Stone cross base 450yds (405m) NW of Santry Farm
List Entry Summary
This monument is scheduled under the Ancient Monuments and Archaeological Areas Act 1979 as amended as it appears to the Secretary of State to be of national importance. This entry is a copy, the original is held by the Department for Digital, Culture, Media and Sport.
Name: Stone cross base 450yds (405m) NW of Santry Farm
List entry Number: 1004250
The monument may lie within the boundary of more than one authority.
District Type: Unitary Authority
Parish: St. Buryan
National Park: Not applicable to this List entry.
Grade: Not applicable to this List entry.
Date first scheduled: 14-Sep-1961
Date of most recent amendment: Not applicable to this List entry.
Legacy System Information
The contents of this record have been generated from a legacy data system.
Legacy System: RSM - OCN
UID: CO 811
This list entry does not comprise part of an Asset Grouping. Asset Groupings are not part of the official record but are added later for information.
List entry Description
Summary of Monument
Wayside cross east of St Buryan.
Reasons for Designation
Wayside crosses are one of several types of Christian cross erected during the medieval period, mostly from the 9th to 15th centuries AD. In addition to serving the function of reiterating and reinforcing the Christian faith amongst those who passed the cross and of reassuring the traveller, wayside crosses often fulfilled a role as waymarkers, especially in difficult and otherwise unmarked terrain. The crosses might be on regularly used routes linking ordinary settlements or on routes which might have a more specifically religious function, including providing access to religious sites for parishioners and funeral processions. Wayside crosses vary considerably in form and decoration but several regional types have been identified. The Cornish wayside crosses form one such group. The commonest type includes a round, or 'wheel', head on the faces of which various forms of cross were carved. The design was sometimes supplemented with a relief figure of Christ. Less common forms include the 'Latin' cross, where the cross-head itself is shaped within the arms of an unenclosed cross and, much rarer, the simple slab with a low-relief cross on both faces. Over 400 crosses of all types are recorded in Cornwall. Wayside crosses contribute significantly to our understanding of medieval routeways, settlement patterns and the development of sculptural traditions and their survival is somewhat differential because of periods of religious turbulence during the Reformation when many were subject to damage or partial destruction by iconoclasts. The wayside cross east of St Buryan bears witness to such a turbulent history since the rest of the cross is missing.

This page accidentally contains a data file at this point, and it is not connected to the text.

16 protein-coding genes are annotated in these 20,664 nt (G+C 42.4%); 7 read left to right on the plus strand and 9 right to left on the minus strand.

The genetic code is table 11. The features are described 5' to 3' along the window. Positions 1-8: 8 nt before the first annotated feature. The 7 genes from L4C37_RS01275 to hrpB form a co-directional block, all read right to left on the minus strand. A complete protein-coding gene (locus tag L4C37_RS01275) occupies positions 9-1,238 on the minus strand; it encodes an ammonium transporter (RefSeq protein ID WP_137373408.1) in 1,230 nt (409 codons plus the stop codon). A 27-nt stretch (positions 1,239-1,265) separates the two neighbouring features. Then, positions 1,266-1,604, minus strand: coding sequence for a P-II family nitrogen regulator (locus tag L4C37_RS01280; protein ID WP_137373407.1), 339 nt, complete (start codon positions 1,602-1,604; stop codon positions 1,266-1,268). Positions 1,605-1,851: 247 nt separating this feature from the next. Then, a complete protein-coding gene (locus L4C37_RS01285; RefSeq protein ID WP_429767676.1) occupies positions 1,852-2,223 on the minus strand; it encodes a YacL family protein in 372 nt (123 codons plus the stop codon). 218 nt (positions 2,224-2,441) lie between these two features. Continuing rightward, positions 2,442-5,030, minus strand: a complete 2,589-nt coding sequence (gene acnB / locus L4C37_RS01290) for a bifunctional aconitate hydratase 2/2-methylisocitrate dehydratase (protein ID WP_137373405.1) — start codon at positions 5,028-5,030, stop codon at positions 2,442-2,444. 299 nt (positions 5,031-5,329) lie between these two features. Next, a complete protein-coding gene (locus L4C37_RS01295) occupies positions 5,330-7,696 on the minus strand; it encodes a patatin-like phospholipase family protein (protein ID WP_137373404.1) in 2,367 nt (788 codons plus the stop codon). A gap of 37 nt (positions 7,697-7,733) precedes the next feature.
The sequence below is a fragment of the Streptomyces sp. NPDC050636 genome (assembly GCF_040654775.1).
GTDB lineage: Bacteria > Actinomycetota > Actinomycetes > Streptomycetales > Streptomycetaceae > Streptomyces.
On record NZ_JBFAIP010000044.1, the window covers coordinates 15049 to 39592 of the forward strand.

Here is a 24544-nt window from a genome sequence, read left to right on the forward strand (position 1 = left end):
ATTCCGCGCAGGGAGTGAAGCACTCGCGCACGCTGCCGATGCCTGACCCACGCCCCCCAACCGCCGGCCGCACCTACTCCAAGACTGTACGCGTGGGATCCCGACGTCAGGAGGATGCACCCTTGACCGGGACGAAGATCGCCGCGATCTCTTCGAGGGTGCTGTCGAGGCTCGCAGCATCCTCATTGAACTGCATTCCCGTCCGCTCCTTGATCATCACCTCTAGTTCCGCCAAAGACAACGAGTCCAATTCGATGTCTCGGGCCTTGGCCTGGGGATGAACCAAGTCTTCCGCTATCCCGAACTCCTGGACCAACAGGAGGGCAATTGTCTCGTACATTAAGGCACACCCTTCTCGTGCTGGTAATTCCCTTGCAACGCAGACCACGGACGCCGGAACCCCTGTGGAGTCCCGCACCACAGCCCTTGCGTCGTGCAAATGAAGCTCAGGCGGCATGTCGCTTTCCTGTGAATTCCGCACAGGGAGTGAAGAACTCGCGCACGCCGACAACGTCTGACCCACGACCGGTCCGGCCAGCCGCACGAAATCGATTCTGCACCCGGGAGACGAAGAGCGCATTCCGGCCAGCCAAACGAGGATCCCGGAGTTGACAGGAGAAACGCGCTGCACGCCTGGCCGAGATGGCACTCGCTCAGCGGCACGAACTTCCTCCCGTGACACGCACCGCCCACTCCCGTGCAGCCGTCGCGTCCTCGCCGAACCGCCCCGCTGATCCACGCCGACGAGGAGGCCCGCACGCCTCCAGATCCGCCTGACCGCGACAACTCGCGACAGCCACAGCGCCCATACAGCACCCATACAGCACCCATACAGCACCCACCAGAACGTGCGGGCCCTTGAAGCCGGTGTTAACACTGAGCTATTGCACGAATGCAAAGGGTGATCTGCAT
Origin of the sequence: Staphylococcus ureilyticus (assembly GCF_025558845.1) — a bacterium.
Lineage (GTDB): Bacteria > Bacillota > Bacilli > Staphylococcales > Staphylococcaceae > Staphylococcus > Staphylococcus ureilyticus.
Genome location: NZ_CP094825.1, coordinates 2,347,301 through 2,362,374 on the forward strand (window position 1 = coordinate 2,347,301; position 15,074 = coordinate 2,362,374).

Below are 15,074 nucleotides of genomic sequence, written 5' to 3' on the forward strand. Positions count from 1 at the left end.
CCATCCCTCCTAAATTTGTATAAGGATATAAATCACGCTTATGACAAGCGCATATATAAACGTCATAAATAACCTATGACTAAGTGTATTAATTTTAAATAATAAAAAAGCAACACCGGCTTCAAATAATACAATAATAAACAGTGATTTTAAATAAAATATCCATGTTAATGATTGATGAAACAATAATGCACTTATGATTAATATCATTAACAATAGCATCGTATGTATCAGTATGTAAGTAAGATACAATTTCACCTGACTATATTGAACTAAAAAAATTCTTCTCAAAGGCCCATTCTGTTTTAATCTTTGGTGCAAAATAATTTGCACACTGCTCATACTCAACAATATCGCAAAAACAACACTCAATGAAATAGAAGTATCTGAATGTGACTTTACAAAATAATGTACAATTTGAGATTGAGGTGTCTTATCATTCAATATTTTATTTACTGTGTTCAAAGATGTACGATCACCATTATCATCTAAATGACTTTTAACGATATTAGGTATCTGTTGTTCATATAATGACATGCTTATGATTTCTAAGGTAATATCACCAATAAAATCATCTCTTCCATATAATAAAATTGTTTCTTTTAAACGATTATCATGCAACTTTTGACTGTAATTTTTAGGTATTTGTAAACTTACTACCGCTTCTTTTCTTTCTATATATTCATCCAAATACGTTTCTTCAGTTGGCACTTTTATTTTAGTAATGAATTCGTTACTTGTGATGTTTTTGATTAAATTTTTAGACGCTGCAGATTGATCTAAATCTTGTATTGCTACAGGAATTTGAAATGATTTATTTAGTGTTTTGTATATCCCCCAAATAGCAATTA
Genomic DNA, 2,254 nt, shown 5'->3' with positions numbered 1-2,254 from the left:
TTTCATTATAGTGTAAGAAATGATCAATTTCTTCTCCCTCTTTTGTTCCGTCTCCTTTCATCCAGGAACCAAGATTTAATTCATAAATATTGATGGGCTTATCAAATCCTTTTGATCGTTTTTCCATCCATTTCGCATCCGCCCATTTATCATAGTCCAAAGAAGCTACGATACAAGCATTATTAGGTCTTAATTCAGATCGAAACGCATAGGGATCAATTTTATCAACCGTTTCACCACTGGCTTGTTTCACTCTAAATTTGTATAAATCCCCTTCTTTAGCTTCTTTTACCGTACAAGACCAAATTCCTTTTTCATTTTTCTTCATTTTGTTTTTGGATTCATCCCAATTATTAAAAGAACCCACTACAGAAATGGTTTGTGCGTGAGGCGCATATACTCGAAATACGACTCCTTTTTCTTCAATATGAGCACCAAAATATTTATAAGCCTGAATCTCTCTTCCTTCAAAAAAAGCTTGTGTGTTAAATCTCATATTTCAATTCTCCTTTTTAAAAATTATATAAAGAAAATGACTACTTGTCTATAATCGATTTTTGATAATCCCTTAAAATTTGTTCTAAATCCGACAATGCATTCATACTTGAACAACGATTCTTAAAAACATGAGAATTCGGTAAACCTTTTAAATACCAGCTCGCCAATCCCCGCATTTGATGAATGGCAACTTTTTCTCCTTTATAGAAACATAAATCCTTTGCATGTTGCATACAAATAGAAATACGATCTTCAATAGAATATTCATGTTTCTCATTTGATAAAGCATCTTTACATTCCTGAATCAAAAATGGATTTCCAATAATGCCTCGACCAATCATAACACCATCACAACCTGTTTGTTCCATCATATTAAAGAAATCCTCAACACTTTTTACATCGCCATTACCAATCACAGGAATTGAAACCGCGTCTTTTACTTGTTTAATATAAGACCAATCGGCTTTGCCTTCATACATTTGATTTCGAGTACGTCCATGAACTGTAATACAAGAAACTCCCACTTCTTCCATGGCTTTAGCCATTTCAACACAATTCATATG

This record was the subject of a minor enhancement on 9 December 2015. This record has been generated from an "old county number" (OCN) scheduling record. These are monuments that were not reviewed under the Monuments Protection Programme and are some of our oldest designation records.
This monument includes a wayside cross situated in a roadside hedge to the east of the settlement of St Buryan. The cross survives as a roughly circular socket stone measuring 1.1m in diameter and 0.2m thick with a central square socket hole of 0.25m which completely pierces the stone. It does not correspond with any known local cross shaft. First recorded by Langdon in 1896 it had already been built into the hedge on its side. Its original location is not known.
The cross is listed Grade II.
PastScape Monument No:-422498
National Grid Reference: SW 41404 25912
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This copy shows the entry on 24-Sep-2018 at 06:31:49.
End of official listing